Kaiser Permanente is preparing to instill its approach to low-cost, high-quality care in the minds of future physicians. The Oakland, Calif.-based system plans to open an independent medical school in Southern California, with its first class expected to enroll in fall 2019.
“We're not just launching another medical school,” Kaiser CEO Bernard Tyson said. “This is really a medical school in which we're bringing forward all the knowledge and wherewithal we've accumulated over the years, as our physicians continue to innovate and drive population health and individual health.”
Primary care will be a focus in the new school, a Kaiser spokesman said. While students will choose their specialty, Kaiser expects many to focus on primary care and go on to work at Kaiser. By training the Kaiser system, “students will experience primary care at its best—demonstrating a viable lifestyle and the respect primary-care physicians deserve but do not always get in the medical community,” the spokesman said.
Kaiser says physician education hasn't evolved to support multisite, high-technology healthcare delivery. The school will embrace advanced models of decisionmaking, teamwork, technology, evidence-based medicine and communication strategies tailored to specific populations.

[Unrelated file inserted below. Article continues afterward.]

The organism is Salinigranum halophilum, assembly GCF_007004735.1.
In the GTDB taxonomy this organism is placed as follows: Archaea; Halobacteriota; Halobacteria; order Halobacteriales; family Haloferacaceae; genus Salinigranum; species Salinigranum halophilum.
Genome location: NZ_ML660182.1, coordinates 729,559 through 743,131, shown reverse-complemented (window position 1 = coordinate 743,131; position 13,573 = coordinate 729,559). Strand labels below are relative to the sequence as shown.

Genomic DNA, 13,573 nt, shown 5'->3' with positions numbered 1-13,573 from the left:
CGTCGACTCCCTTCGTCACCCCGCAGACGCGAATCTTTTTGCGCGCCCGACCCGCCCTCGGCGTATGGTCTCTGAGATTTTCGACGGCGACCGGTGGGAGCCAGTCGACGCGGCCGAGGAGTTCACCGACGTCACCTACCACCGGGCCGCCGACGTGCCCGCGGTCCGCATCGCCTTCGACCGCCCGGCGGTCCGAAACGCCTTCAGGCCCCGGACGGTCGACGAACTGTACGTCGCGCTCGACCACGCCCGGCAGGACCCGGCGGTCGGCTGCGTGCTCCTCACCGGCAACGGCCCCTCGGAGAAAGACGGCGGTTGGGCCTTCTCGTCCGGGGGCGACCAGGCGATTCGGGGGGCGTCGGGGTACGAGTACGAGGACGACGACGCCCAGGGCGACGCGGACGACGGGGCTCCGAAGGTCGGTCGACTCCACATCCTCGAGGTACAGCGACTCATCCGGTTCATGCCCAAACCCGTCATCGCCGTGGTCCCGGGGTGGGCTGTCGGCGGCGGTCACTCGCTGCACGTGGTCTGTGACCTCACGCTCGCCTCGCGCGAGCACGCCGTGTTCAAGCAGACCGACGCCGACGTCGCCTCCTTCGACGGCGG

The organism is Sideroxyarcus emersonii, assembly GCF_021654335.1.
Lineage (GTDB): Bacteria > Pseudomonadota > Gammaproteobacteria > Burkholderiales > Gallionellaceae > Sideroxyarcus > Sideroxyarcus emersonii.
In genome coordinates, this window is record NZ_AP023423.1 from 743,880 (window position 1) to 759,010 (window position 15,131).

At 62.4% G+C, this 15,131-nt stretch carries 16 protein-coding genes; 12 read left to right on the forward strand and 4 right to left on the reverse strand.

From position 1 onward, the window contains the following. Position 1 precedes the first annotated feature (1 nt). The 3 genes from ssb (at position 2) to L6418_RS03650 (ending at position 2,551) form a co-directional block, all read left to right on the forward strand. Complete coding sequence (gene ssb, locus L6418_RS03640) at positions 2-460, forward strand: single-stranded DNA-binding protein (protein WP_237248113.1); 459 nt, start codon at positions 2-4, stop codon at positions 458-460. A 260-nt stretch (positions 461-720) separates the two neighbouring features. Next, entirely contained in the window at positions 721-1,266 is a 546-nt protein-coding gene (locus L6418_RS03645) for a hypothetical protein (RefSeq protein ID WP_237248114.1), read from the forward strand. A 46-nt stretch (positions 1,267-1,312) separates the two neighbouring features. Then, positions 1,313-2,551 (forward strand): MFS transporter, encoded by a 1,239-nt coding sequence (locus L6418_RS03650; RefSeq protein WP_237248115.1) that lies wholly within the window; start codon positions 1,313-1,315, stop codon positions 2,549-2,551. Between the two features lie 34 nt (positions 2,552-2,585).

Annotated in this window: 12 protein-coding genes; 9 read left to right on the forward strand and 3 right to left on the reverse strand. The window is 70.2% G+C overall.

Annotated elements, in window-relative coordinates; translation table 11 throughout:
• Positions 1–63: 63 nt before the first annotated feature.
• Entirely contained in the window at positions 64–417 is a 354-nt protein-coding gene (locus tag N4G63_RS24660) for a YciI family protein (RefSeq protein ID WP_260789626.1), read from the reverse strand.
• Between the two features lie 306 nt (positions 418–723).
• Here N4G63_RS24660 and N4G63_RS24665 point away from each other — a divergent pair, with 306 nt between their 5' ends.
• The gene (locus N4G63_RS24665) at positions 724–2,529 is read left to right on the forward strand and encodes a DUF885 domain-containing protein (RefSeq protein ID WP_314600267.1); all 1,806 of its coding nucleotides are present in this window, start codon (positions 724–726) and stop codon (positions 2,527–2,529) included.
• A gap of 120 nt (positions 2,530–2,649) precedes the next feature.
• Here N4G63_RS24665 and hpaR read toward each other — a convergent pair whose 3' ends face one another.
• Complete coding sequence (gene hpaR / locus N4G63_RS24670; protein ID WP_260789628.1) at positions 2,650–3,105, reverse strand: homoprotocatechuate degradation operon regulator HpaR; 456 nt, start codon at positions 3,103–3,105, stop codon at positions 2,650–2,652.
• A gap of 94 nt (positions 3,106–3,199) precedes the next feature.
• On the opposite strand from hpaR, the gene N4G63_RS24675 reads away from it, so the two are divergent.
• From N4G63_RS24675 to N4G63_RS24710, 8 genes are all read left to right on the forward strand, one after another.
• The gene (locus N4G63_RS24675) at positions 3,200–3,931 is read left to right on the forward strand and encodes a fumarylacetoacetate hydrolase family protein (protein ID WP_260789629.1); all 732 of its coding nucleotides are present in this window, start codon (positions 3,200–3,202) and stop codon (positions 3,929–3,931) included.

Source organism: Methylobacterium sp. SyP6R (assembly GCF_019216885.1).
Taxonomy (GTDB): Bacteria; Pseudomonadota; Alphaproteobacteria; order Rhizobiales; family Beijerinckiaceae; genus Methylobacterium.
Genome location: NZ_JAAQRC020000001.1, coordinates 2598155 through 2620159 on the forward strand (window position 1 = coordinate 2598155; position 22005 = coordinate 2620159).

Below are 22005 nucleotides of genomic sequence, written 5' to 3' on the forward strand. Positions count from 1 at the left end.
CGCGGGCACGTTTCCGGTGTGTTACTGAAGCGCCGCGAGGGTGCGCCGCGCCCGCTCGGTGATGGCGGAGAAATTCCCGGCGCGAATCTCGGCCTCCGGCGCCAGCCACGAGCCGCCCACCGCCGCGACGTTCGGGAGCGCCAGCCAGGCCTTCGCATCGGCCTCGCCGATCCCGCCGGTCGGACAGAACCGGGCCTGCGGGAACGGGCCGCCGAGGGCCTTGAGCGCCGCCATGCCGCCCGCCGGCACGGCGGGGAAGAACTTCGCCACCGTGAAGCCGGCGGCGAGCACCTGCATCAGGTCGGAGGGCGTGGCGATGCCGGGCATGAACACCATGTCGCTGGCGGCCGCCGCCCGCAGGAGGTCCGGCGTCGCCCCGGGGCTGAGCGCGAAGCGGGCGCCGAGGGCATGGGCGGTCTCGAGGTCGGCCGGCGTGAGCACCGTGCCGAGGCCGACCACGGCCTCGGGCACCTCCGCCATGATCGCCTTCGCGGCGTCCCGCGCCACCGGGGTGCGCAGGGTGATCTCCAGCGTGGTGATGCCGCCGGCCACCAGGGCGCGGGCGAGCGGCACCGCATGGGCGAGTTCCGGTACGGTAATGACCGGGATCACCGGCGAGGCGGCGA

Although most medical schools teach two years of basic sciences and two years of clinical skills, Kaiser students will be able to apply lessons to patient care from day one. “It's not just about caring for disease but caring for the whole patient,” said Dr. Edward Ellison, executive medical director and chairman of the board for Southern California Permanente Medical Group. “Physicians in training will get to know patients in the community in which they reside, and begin to think about systems of care delivery and social determinants of care.”
Such clinically relevant training is the focus of several innovative undergraduate and post-graduate programs that provide coursework in quality improvement and hands-on clinical instruction early in their curricula. The University of Missouri School of Medicine, the Hofstra North Shore–LIJ School of Medicine and the Herbert Wertheim College of Medicine at Florida International University have each launched programs that involve medical students in patient care within their first two years, according to the Commonwealth Fund.